Sonic chaos

Tone Deaf 10 continues to explore adventurous sound performance

When asked to contextualize this One (Family) photo, Matt Rogalsky says “I have no idea how to contextualize it! It’s kind of cool though.”
When asked to contextualize this One (Family) photo, Matt Rogalsky says “I have no idea how to contextualize it! It’s kind of cool though.”

After 10 years, the Tone Deaf festival is still working to expand Kingston’s understanding of live music.

“Tone Deaf occupies a particular niche that otherwise is unserved in Kingston,” co-ordinator Matt Rogalsky said.

Tone Deaf features a variety of music, from classic violins to harrowing electronics.

“Clearly, we’re just as interested in music that is about harmony and melody as we are in music that is about dissonance and chaos and noise,” Rogalsky said.

The three-day event is billed as a festival of adventurous sound performance. Rogalsky said the definition is deliberately broad.

“Somebody’s bringing something to the stage that is going to take you sonically to a place you might not have thought of going otherwise,” he said.

Rogalsky said that Kingston is ideal for a festival because of its proximity to major cities.

“Kingston is well-situated geographically, obviously, because we’re in the middle of Toronto, Montreal and Ottawa so we’ve been able to draw on a lot of talent from those cities.”

However, this year the festival will include talent from Europe. Charles Hayward, a UK percussionist, will perform for opening night on Thursday.

“I saw Charles last year in London and it was so riveting,” Rogalsky said. “I think it’s going to be a very exciting show.”

Neven Lochhead, ArtSci ’13, will open for Hayward by presenting his new eight-channel audio work. The guitarist will be without the support of his Kingston-based band Sleuth Bears.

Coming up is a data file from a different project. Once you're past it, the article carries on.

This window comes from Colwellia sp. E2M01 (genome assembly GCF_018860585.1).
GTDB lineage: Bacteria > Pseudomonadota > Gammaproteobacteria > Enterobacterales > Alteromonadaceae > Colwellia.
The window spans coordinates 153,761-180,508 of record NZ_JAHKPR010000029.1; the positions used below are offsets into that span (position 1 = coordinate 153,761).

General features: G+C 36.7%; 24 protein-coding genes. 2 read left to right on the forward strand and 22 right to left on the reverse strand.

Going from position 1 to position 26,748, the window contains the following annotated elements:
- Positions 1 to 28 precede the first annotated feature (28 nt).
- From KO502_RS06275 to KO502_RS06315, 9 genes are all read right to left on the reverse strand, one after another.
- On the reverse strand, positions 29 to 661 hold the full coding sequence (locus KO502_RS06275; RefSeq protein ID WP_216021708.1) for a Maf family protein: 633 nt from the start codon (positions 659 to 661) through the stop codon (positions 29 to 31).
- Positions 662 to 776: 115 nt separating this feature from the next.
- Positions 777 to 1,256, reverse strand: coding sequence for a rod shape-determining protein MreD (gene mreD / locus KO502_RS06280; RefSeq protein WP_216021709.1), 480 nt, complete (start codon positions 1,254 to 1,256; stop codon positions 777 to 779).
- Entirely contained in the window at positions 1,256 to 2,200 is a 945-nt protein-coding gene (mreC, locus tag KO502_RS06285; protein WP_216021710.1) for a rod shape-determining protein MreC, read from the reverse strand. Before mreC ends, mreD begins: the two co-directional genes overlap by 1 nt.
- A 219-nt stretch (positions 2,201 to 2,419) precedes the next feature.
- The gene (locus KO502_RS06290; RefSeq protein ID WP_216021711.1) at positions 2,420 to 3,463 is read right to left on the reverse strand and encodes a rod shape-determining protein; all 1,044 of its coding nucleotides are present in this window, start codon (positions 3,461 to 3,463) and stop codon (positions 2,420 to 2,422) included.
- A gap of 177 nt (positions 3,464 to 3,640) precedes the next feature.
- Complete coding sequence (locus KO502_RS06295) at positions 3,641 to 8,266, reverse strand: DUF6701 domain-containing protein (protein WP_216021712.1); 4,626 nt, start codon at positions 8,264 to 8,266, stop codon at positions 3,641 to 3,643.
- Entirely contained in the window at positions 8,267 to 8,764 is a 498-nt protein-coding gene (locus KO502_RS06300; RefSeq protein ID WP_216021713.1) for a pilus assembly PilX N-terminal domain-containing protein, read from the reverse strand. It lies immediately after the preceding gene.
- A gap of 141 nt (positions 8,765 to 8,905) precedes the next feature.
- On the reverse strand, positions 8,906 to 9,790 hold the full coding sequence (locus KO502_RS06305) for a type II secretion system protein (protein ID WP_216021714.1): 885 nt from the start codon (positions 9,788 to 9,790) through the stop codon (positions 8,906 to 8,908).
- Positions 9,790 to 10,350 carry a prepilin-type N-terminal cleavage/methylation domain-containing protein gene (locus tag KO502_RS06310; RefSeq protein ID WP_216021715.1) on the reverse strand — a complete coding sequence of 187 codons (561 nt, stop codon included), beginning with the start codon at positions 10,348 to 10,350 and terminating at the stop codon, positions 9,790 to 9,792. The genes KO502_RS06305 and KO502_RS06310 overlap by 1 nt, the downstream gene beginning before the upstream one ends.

This year, all events will be held at the Baby Grand Theatre — the smaller of the two venues at the Grand complex on Princess Street. Rogalsky said the location was chosen because of its size.

“It’s a sweet, intimate sort of space where the audience can be in close proximity to the performance,” he said. “I think also sonically, it will be a good listening space.”

Tone Deaf founder, Craig Leonard, will return to Kingston in honour of the festival’s 10th anniversary. Leonard will curate the concert series on Friday.

“Craig has great contacts and great ideas for programming,” Rogalsky said. “He’s got a really exciting evening planned with musicians coming from New York and Western Ontario and Halifax.”

Rogalsky started curating the festival in 2004 after Leonard left for a current teaching position at Nova Scotia School of Art and Design.

Rogalsky said he expects Tone Deaf to survive for another 10 years.

“I would like to see Tone Deaf more properly set up as a non-profit organization with regular operating funding,” he said.

Tone Deaf 10 runs from Thursday to Saturday at the Baby Grand Theatre.

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